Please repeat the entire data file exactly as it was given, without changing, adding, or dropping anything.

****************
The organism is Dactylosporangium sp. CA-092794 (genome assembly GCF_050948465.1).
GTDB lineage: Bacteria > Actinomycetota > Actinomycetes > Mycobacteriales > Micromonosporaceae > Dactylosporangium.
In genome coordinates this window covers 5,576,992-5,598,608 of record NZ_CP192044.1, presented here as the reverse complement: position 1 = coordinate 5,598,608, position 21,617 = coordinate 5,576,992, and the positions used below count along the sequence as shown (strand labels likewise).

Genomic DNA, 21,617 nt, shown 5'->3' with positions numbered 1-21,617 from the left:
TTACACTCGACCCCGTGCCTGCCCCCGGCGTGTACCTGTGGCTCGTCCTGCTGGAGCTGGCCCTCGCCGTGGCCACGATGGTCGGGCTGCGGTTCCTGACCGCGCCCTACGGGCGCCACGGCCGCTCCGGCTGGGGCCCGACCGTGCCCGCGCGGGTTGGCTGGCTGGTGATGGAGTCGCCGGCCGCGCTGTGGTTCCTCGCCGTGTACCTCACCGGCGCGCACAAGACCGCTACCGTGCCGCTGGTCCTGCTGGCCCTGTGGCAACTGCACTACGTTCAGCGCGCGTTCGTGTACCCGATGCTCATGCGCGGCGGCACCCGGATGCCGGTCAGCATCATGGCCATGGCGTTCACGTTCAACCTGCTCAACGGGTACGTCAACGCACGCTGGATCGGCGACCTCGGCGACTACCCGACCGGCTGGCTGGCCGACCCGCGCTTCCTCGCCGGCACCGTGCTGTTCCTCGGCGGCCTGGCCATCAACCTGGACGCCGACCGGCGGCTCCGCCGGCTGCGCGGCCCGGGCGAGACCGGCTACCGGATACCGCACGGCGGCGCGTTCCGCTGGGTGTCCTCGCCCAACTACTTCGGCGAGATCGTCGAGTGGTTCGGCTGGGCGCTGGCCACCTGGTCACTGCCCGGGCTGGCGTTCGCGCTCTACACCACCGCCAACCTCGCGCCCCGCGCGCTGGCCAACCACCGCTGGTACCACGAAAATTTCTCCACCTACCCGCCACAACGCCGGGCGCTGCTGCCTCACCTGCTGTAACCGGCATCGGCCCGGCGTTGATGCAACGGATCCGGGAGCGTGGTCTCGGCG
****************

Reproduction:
The organism is Dactylosporangium sp. CA-092794 (genome assembly GCF_050948465.1).
GTDB lineage: Bacteria > Actinomycetota > Actinomycetes > Mycobacteriales > Micromonosporaceae > Dactylosporangium.
In genome coordinates this window covers 5,576,992-5,598,608 of record NZ_CP192044.1, presented here as the reverse complement: position 1 = coordinate 5,598,608, position 21,617 = coordinate 5,576,992, and the positions used below count along the sequence as shown (strand labels likewise).

Genomic DNA, 21,617 nt, shown 5'->3' with positions numbered 1-21,617 from the left:
TTACACTCGACCCCGTGCCTGCCCCCGGCGTGTACCTGTGGCTCGTCCTGCTGGAGCTGGCCCTCGCCGTGGCCACGATGGTCGGGCTGCGGTTCCTGACCGCGCCCTACGGGCGCCACGGCCGCTCCGGCTGGGGCCCGACCGTGCCCGCGCGGGTTGGCTGGCTGGTGATGGAGTCGCCGGCCGCGCTGTGGTTCCTCGCCGTGTACCTCACCGGCGCGCACAAGACCGCTACCGTGCCGCTGGTCCTGCTGGCCCTGTGGCAACTGCACTACGTTCAGCGCGCGTTCGTGTACCCGATGCTCATGCGCGGCGGCACCCGGATGCCGGTCAGCATCATGGCCATGGCGTTCACGTTCAACCTGCTCAACGGGTACGTCAACGCACGCTGGATCGGCGACCTCGGCGACTACCCGACCGGCTGGCTGGCCGACCCGCGCTTCCTCGCCGGCACCGTGCTGTTCCTCGGCGGCCTGGCCATCAACCTGGACGCCGACCGGCGGCTCCGCCGGCTGCGCGGCCCGGGCGAGACCGGCTACCGGATACCGCACGGCGGCGCGTTCCGCTGGGTGTCCTCGCCCAACTACTTCGGCGAGATCGTCGAGTGGTTCGGCTGGGCGCTGGCCACCTGGTCACTGCCCGGGCTGGCGTTCGCGCTCTACACCACCGCCAACCTCGCGCCCCGCGCGCTGGCCAACCACCGCTGGTACCACGAAAATTTCTCCACCTACCCGCCACAACGCCGGGCGCTGCTGCCTCACCTGCTGTAACCGGCATCGGCCCGGCGTTGATGCAACGGATCCGGGAGCGTGGTCTCGGCG